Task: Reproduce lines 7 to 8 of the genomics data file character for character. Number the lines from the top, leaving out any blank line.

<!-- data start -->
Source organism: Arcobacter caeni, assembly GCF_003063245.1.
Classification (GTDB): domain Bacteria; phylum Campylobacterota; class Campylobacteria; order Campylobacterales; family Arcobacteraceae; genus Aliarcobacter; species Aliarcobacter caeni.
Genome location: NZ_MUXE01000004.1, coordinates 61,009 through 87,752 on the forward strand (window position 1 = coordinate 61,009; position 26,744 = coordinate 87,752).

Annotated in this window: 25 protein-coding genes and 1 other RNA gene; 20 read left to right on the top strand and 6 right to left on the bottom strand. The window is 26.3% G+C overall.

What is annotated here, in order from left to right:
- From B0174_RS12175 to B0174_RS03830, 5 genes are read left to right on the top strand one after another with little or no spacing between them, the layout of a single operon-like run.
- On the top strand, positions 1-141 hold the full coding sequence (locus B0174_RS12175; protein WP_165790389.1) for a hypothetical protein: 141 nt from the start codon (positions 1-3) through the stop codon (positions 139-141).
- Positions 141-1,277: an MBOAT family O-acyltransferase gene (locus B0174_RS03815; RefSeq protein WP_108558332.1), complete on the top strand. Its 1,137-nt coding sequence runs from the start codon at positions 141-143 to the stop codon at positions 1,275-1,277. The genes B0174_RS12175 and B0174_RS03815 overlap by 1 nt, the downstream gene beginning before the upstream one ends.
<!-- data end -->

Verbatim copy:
- On the top strand, positions 1-141 hold the full coding sequence (locus B0174_RS12175; protein WP_165790389.1) for a hypothetical protein: 141 nt from the start codon (positions 1-3) through the stop codon (positions 139-141).
- Positions 141-1,277: an MBOAT family O-acyltransferase gene (locus B0174_RS03815; RefSeq protein WP_108558332.1), complete on the top strand. Its 1,137-nt coding sequence runs from the start codon at positions 141-143 to the stop codon at positions 1,275-1,277. The genes B0174_RS12175 and B0174_RS03815 overlap by 1 nt, the downstream gene beginning before the upstream one ends.